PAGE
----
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Ali Eddin Helal, media secretary for the ruling National Democratic Party (NDP), affirmed three days ago that the NDP would nominate President Hosni Mubarak in next year’s presidential race. Helal’s statements have sparked controversy as they supposedly put an end to any uncertainty about who the NDP will field in the 2011 election.
Helal’s statement contradicts another one that he gave last month, where he said Gamal Mubarak was a potential NDP candidate for president. He even came close to suggesting that Gamal was the NDP's final choice, especially after a campaign to support Gamal's presidential bid had hit the streets of Cairo.
Helal's latest statements do not reveal anything new. The president himself has stated in the past that he will remain in power until his last breath. But reading Helal’s statements within the context of speculations about the future that have been circulating in private, one can almost certainly conclude that Mubarak--now 83 years old--may not be able to run for another term and that Gamal may not necessarily be the ruling party’s alternative.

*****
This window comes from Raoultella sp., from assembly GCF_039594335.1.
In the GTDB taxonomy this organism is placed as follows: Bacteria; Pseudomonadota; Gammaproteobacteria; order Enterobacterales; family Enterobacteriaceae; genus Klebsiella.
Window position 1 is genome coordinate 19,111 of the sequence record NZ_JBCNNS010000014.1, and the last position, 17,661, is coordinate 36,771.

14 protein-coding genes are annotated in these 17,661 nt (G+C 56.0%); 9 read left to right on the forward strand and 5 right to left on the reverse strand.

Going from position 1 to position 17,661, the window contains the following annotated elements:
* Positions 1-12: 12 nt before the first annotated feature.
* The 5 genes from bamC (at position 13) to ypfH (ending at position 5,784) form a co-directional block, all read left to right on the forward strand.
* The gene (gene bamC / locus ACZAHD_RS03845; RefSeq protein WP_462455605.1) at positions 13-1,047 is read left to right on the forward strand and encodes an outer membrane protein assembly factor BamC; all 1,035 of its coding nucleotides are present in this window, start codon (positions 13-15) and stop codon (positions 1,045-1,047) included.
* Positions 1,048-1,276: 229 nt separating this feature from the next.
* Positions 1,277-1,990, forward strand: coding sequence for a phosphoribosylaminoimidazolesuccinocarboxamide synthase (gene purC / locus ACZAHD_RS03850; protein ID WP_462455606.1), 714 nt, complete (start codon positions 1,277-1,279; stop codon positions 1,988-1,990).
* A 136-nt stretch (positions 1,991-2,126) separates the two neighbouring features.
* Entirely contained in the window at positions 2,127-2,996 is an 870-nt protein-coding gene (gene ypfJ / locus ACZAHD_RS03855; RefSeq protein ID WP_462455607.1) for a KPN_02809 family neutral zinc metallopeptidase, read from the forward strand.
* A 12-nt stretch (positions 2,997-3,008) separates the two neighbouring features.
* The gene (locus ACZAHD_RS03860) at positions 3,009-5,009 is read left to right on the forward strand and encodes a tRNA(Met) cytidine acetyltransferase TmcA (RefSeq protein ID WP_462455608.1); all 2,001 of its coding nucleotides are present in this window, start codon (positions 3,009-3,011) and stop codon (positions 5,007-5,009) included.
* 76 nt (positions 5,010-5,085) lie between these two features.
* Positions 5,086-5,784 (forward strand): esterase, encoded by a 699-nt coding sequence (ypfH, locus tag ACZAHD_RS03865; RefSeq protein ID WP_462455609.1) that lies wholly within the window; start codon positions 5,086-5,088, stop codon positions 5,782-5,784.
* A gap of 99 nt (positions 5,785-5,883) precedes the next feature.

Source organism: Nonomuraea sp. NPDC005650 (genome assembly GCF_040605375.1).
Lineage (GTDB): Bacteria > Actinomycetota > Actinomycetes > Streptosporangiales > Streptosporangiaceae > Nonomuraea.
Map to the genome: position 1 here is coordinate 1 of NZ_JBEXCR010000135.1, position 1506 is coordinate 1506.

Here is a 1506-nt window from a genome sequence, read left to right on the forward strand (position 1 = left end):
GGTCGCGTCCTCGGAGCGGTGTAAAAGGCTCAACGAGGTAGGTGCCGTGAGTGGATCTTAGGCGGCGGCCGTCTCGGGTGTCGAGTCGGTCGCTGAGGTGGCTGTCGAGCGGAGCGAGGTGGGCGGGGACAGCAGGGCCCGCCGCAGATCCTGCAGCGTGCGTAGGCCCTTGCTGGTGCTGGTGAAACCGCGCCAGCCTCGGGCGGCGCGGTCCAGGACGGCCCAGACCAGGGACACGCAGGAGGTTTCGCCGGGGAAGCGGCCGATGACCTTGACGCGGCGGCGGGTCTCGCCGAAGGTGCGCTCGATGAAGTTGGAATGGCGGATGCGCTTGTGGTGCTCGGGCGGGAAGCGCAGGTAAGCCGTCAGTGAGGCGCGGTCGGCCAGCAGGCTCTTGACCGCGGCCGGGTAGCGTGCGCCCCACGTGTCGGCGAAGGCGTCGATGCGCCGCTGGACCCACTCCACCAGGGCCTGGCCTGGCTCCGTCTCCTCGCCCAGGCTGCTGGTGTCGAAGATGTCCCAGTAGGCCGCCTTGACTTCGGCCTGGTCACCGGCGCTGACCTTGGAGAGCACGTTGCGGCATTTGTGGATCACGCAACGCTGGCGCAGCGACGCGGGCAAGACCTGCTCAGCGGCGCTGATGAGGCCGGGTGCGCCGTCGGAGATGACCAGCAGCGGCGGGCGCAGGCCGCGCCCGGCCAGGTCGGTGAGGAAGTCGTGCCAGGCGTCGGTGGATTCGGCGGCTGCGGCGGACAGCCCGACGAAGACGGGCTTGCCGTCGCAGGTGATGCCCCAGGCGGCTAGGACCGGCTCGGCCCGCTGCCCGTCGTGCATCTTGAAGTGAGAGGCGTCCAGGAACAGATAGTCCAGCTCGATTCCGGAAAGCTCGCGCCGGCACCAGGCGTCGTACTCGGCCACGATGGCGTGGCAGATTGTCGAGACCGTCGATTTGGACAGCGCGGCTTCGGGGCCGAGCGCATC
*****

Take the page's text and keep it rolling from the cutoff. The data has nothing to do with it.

Statements by Egyptian officials about these matters have taken a sharp turn in recent weeks. Foreign Minister Ahmed Abul Gheit previously said that Mubarak is the NDP's candidate, before Helal echoed the same message.
To my mind, all these affirmations that Mubarak will run for another term probably suggest that he will not. These statements are usually made after intense bouts of activity on the president’s part, in an effort to demonstrate he remains in full control. In Egypt, such displays of certainty on the part of the political elite can just as easily signify the opposite.
Asked if Egypt is ready for a non-military president after Mubarak, Helal praised the current regime for laying the legislative foundations for civilian rule. The NDP, he added, would choose a suitable candidate (a possible reference to Gamal), in accordance with the constitution, to lead Egypt in the coming period.
Deep down, however, Helal knows this is only one possibility, since in reality the Egyptian security establishment, the body which holds real political power in Egypt, has yet to consent unanimously to a Gamal presidency brought about through elections. Moreover, “succession through the ballot box” would still be considered by many to be an illegitimate transfer of power.
Helal's uncertain statements about Gamal’s prospects in fact tell us more about the current political situation than his seemingly conclusive remarks about Mubarak’s re-nomination . Helal’s latest pronouncement will certainly open the door for all kinds of speculation about the future. But of all the possible scenarios that can unfold next year, Mubarak’s re-nomination now seems the least likely.
Translated from the Arabic Edition.